Working in the Industry
The film industry is often filled with so many different people that it can get confusing as to who does what. As with any large-profit industry there are many people that deal with the handling, transfer, and representation of talent and material. In this you have both agents and managers, who each have their own function.
An agent is someone who represents a person within the industry. They are aware of your talent or ability to produce properties and then contacts financiers and distributors to sell projects or you as a person to be involved with an existing project. They are the main person to rely on in terms of finding and selling work. For example, if you are a director you have your agents either find projects that are in the works for which you may be eligible or to try and sell you along with a project you have already been developing. There is a legal precedence for an agent, which is ten percent of any amount of money you make from which their services were used. This does not just mean work that they got you specifically but any work that is within the scope of your purpose for hiring them. That means that even if you find a film project entirely on your own you still need to pay them that ten percent. This does not usually include residuals that a person makes from a project. There are often different classifications of agents that represent different types of positions, such as directors/producers or below the line positions like art designers. Agents tend to be involved all the way from the pitching process, which they are heavily involved in, all the way through post-production and distribution. Agents also tend to have a large number of clients, usually through a huge agency that employs them.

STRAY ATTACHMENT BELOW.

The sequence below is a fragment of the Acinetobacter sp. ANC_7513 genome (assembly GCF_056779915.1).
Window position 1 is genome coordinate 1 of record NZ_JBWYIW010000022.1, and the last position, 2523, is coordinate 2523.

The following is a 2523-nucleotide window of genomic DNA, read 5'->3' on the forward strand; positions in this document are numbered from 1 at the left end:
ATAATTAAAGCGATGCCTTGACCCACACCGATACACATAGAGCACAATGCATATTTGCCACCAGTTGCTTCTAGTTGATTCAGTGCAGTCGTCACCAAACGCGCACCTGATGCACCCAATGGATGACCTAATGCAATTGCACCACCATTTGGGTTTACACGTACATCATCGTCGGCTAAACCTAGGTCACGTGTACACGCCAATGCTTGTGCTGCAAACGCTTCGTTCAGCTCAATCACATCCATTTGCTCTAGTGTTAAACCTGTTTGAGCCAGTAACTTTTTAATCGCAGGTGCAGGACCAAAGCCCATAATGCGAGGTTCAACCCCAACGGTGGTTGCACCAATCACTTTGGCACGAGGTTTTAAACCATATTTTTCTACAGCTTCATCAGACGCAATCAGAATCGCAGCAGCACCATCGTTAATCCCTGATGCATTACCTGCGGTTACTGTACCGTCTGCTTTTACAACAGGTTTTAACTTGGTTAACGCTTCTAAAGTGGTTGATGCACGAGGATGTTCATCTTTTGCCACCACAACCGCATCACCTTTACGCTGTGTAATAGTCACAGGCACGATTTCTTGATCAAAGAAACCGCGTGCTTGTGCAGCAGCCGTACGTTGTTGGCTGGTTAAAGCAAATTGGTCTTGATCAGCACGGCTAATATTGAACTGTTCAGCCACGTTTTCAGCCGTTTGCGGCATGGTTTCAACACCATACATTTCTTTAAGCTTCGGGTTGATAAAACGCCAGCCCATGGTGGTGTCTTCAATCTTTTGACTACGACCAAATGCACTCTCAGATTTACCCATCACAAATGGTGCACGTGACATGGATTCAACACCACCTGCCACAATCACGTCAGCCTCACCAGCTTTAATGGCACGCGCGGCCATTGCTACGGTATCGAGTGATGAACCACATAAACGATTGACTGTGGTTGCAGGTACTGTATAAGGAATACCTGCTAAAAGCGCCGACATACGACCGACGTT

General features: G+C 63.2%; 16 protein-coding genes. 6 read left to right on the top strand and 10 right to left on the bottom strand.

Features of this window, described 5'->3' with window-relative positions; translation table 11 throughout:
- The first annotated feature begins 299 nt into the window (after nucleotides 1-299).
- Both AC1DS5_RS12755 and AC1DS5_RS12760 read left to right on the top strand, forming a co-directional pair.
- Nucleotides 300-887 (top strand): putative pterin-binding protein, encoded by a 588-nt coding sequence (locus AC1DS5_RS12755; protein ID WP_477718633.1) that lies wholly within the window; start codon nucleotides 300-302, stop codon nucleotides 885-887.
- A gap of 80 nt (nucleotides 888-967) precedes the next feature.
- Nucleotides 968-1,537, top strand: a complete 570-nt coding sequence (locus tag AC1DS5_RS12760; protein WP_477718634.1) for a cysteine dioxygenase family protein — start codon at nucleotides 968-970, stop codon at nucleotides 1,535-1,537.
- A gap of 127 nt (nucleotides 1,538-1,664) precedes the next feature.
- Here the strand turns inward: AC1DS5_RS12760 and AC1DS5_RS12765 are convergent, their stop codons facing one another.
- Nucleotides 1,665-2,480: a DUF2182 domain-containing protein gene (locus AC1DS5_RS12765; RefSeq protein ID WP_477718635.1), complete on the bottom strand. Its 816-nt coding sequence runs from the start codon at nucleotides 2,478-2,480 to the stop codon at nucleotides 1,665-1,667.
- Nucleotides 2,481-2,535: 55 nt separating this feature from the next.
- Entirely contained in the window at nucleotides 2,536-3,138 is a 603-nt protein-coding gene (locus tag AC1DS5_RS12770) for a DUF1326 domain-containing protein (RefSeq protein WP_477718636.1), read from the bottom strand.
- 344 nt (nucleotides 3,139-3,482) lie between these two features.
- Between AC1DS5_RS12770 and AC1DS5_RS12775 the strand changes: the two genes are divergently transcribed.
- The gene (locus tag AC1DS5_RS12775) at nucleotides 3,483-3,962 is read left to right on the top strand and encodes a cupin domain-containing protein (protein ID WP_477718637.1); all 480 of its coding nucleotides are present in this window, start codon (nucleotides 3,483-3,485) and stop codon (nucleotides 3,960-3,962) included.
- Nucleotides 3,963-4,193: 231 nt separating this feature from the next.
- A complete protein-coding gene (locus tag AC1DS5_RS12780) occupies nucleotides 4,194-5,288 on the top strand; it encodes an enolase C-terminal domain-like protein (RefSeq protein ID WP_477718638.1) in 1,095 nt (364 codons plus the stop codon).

Managers are similar in function to an agent but tend to be even more involved and have fewer clients. They do not have the same ten percent cap, but it is still usually in the fifteen to seventeen percent range. They often take on the role of agent and publicist and help them arrange everything in their lives. If they have legal council and assistants the manager will work with that, as well as dealing with them on a day to day basis. A manager is meant to coordinate the lives of working industry professionals who do not have time, or concern, to worry about practical considerations in their lives.
Too Many People
If you are an industry leader you may also have various assistants, publicity representatives, lawyers, and other people stick their hands in your pocket. Unless you are absolutely huge in the business you will do fine with just an agent or manager, as long as they are doing their job on all fronts.
This post is part of the series: The Film Industry
- What is a “Package?”
- What is a Creative Executive?
- What is a Location Manager?
- What is “Turnaround?”
- What is the Difference Between an Agent and a Manager?
- What Is a “Back End?”